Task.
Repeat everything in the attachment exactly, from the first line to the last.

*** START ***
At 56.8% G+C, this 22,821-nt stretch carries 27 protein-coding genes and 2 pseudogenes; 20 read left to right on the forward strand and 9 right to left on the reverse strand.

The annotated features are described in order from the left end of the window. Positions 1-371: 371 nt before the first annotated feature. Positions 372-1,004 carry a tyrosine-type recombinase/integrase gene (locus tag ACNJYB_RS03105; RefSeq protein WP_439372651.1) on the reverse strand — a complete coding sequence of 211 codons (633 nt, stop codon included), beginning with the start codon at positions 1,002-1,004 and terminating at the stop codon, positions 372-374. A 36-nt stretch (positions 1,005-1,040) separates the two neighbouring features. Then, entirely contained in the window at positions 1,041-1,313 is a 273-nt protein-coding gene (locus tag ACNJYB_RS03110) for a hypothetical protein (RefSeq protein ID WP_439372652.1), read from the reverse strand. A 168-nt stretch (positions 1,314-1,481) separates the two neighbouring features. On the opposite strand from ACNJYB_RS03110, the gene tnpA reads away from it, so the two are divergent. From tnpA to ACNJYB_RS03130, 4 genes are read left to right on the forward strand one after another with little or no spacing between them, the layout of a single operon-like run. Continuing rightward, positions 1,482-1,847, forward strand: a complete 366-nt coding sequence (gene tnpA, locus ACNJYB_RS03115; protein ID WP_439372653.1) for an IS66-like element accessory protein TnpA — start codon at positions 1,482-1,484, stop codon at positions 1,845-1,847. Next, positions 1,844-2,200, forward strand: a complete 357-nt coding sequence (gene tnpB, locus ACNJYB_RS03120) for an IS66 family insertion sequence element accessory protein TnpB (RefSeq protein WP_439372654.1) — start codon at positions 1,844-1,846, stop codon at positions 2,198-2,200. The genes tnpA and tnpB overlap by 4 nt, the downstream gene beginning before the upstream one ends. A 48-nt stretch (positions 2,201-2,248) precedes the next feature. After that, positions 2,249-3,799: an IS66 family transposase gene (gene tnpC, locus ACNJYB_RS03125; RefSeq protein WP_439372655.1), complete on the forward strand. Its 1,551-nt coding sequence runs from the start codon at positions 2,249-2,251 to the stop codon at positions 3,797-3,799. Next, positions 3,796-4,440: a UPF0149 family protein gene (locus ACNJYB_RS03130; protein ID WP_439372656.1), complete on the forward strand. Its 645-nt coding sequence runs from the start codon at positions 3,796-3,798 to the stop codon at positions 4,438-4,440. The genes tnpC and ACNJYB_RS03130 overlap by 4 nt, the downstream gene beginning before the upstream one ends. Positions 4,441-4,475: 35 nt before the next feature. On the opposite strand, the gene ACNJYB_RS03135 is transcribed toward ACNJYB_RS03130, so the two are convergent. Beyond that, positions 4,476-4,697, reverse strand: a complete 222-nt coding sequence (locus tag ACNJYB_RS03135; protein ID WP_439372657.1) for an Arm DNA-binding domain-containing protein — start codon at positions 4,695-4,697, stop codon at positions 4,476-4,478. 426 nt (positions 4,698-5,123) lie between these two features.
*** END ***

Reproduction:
At 56.8% G+C, this 22,821-nt stretch carries 27 protein-coding genes and 2 pseudogenes; 20 read left to right on the forward strand and 9 right to left on the reverse strand.

The annotated features are described in order from the left end of the window. Positions 1-371: 371 nt before the first annotated feature. Positions 372-1,004 carry a tyrosine-type recombinase/integrase gene (locus tag ACNJYB_RS03105; RefSeq protein WP_439372651.1) on the reverse strand — a complete coding sequence of 211 codons (633 nt, stop codon included), beginning with the start codon at positions 1,002-1,004 and terminating at the stop codon, positions 372-374. A 36-nt stretch (positions 1,005-1,040) separates the two neighbouring features. Then, entirely contained in the window at positions 1,041-1,313 is a 273-nt protein-coding gene (locus tag ACNJYB_RS03110) for a hypothetical protein (RefSeq protein ID WP_439372652.1), read from the reverse strand. A 168-nt stretch (positions 1,314-1,481) separates the two neighbouring features. On the opposite strand from ACNJYB_RS03110, the gene tnpA reads away from it, so the two are divergent. From tnpA to ACNJYB_RS03130, 4 genes are read left to right on the forward strand one after another with little or no spacing between them, the layout of a single operon-like run. Continuing rightward, positions 1,482-1,847, forward strand: a complete 366-nt coding sequence (gene tnpA, locus ACNJYB_RS03115; protein ID WP_439372653.1) for an IS66-like element accessory protein TnpA — start codon at positions 1,482-1,484, stop codon at positions 1,845-1,847. Next, positions 1,844-2,200, forward strand: a complete 357-nt coding sequence (gene tnpB, locus ACNJYB_RS03120) for an IS66 family insertion sequence element accessory protein TnpB (RefSeq protein WP_439372654.1) — start codon at positions 1,844-1,846, stop codon at positions 2,198-2,200. The genes tnpA and tnpB overlap by 4 nt, the downstream gene beginning before the upstream one ends. A 48-nt stretch (positions 2,201-2,248) precedes the next feature. After that, positions 2,249-3,799: an IS66 family transposase gene (gene tnpC, locus ACNJYB_RS03125; RefSeq protein WP_439372655.1), complete on the forward strand. Its 1,551-nt coding sequence runs from the start codon at positions 2,249-2,251 to the stop codon at positions 3,797-3,799. Next, positions 3,796-4,440: a UPF0149 family protein gene (locus ACNJYB_RS03130; protein ID WP_439372656.1), complete on the forward strand. Its 645-nt coding sequence runs from the start codon at positions 3,796-3,798 to the stop codon at positions 4,438-4,440. The genes tnpC and ACNJYB_RS03130 overlap by 4 nt, the downstream gene beginning before the upstream one ends. Positions 4,441-4,475: 35 nt before the next feature. On the opposite strand, the gene ACNJYB_RS03135 is transcribed toward ACNJYB_RS03130, so the two are convergent. Beyond that, positions 4,476-4,697, reverse strand: a complete 222-nt coding sequence (locus tag ACNJYB_RS03135; protein ID WP_439372657.1) for an Arm DNA-binding domain-containing protein — start codon at positions 4,695-4,697, stop codon at positions 4,476-4,478. 426 nt (positions 4,698-5,123) lie between these two features.